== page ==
Productivity is key to a successful working day, ensuring you get as much work done as you can. But, our productivity levels vary from person to person. While some people can’t wait to tick off everything on their to-do list as soon as they come into work, some may need a few hours to wake up first and are more productive a few hours into their day. At Workthere, we conducted a survey of 1,500 full-time office workers who work 8am-6pm, Monday to Friday, to reveal just exactly when UK workers are the most productive.

What time are we most productive?

Our research revealed that the majority of UK office workers feel the most productive between 10 and 11am – just between breakfast and lunch. So, if you’re looking to complete a difficult task that you’ve been putting off, then this might be the best time to do it. 

Our research also found that, in general, the earlier in the day, the more productive workers are too. One in five (19%) respondents said they were most productive in the morning, between 8am and 11am, and just 2% claimed they felt the most productive at the later part of the day, between 4pm and 6pm.

What are the most productive days?

When it comes to the days’ workers feel most productive, does it vary, or do they feel the same each day?

Almost a third of workers (31%) said they feel the same level of productivity each day, so there’s no set day where they work best. Break the figures down however, and the top three most productive days, are:

  1. Tuesday (24%)
  2. Monday (16%)
  3. Wednesday (15%)

Interestingly, Tuesday is Britain’s most productive day, with 24% of respondents claiming they are the most productive on the second day of the week. Monday and Wednesday were the second and third most productive days. Just 9% claimed they worked best on a Thursday, and 5% on a Friday, showing that our productivity levels do drop as we edge nearer to the weekend.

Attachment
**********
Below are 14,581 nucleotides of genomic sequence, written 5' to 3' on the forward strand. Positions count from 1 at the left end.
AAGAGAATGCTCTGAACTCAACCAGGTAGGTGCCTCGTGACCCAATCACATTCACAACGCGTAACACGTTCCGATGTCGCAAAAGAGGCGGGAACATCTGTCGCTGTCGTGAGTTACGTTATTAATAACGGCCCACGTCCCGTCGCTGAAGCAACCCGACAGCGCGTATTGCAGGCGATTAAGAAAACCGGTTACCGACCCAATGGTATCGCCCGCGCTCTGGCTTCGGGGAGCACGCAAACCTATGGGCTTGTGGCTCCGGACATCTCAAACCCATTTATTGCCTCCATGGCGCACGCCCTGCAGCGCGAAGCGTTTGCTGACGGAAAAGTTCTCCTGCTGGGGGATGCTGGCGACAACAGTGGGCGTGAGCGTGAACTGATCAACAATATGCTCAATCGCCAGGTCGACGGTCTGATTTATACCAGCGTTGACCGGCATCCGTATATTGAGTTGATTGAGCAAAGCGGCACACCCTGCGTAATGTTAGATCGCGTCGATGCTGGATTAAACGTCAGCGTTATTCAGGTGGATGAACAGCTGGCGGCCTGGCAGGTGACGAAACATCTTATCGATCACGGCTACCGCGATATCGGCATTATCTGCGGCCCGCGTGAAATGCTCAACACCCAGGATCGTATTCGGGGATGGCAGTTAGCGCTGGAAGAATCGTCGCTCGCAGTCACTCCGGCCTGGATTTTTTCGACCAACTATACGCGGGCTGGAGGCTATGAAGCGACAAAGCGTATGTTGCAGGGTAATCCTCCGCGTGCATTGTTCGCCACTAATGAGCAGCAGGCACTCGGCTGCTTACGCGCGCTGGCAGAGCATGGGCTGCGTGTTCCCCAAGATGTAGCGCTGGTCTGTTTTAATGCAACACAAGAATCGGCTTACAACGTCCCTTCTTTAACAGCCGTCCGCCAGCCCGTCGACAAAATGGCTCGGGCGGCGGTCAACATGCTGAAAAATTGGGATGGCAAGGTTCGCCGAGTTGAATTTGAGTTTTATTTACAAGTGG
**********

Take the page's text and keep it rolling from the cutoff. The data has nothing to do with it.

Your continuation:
Does sleep affect productivity?

Sleep and productivity are closely linked, as we tend to lose our concentration levels if we’re short on sleep.

Our research found that the average worker goes to sleep at 22:30pm and wakes up at 6:45am. If you sleep or wake up later than this, then productivity levels will drop - our research showed that only 2% of respondents who wake up between 9 and 10am, and 7% who sleep later than 1am, said they feel productive all day. So, we’d urge you to get your sleep if you want a successful day ahead!

Commenting on the research findings, Cal Lee, global head of Workthere, says:

“Whilst overall productivity levels for UK office workers will inevitably vary from day to day it is interesting to see the average optimum times for productivity, particularly in terms of time and a specific day.

“It’s important to remember that each person works differently, and while some may prefer to work a 9-5, others like to work around their lives and schedule. One potential benefit of flexible working is the possibility for workers to manage their day around when their productivity levels may be at their highest, therefore helping to manage their time more efficiently. Flexible office spaces complement flexible working arrangements perfectly and allow employees to work at a time where they’ll be the most productive.”